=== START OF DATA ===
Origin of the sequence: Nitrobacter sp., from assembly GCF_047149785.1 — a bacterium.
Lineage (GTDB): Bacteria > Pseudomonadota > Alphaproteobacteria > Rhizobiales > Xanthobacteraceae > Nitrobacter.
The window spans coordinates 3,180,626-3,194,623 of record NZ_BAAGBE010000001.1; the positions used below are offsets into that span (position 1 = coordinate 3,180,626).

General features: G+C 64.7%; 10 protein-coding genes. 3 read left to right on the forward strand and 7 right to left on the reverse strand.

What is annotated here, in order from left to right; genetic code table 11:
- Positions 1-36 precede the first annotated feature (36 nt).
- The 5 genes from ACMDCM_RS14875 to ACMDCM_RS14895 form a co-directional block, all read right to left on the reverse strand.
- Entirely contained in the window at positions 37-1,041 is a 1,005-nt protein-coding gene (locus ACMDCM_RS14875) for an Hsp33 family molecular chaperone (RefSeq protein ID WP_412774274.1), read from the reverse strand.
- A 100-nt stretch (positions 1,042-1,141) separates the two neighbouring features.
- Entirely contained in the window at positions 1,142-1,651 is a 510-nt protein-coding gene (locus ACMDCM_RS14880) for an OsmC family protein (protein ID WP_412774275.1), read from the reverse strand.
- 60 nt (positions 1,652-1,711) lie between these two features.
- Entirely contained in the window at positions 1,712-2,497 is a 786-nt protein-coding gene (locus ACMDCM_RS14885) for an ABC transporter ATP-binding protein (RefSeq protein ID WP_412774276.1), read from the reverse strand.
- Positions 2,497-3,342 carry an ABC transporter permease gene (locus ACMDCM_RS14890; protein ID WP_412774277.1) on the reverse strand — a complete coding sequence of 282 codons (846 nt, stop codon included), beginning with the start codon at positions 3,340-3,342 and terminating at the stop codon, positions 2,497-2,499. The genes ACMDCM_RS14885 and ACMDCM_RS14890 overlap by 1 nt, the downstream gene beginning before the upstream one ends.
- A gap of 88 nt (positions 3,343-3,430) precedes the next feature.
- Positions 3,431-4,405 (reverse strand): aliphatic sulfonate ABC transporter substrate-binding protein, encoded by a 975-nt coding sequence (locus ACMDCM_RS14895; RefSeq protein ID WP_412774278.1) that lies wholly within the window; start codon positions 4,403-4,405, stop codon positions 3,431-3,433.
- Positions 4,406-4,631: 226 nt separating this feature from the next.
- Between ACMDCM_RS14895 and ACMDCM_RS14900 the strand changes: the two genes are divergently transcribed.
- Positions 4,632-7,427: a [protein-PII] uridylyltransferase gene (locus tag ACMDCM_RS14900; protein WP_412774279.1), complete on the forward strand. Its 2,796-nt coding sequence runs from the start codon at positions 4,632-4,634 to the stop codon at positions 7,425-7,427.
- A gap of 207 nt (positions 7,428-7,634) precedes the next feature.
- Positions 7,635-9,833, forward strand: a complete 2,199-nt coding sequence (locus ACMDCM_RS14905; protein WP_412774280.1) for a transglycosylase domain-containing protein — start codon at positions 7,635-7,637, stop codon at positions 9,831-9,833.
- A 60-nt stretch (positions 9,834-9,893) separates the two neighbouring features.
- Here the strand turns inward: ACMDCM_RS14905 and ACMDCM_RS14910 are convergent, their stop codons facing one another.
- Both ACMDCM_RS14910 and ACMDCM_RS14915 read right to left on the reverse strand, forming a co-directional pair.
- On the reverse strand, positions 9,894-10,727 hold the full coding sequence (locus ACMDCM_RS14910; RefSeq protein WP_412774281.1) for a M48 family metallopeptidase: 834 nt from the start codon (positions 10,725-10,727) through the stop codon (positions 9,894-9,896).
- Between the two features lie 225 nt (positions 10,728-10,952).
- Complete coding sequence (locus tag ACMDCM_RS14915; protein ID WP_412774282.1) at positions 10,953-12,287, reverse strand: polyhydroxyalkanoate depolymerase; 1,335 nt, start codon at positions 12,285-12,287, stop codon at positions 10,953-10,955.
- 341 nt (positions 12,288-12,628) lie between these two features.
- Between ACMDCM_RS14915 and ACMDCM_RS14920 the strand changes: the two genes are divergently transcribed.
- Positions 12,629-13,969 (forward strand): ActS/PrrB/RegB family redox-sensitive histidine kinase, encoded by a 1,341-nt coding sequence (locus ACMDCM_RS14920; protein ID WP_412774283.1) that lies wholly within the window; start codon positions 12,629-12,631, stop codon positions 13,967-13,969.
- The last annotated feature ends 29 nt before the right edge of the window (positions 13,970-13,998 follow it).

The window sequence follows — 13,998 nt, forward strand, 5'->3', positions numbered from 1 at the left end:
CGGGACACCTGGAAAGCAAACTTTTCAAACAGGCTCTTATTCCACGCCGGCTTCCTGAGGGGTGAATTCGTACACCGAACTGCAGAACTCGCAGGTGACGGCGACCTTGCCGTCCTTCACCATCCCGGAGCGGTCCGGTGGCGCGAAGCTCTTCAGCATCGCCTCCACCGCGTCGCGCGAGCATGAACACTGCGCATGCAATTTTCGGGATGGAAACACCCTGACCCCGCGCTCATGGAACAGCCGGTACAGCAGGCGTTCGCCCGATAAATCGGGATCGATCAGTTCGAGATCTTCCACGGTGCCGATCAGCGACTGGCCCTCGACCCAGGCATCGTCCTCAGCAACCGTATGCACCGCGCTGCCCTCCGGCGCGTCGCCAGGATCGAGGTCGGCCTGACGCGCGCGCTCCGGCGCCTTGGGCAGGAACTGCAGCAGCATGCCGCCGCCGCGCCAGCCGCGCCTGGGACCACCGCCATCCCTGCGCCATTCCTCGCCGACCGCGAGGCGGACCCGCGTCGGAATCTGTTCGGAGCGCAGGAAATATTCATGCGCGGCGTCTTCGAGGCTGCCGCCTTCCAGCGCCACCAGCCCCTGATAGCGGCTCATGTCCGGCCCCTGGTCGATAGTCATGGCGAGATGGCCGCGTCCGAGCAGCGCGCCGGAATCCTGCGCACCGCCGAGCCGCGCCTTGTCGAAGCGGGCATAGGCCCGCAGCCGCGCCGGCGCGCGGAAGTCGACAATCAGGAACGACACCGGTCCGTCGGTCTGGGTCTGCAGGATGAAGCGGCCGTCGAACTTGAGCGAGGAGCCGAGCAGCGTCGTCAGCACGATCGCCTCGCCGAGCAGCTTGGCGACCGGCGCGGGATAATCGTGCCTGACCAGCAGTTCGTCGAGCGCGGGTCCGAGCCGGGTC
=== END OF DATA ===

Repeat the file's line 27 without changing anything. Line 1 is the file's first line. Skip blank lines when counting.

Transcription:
- 341 nt (positions 12,288-12,628) lie between these two features.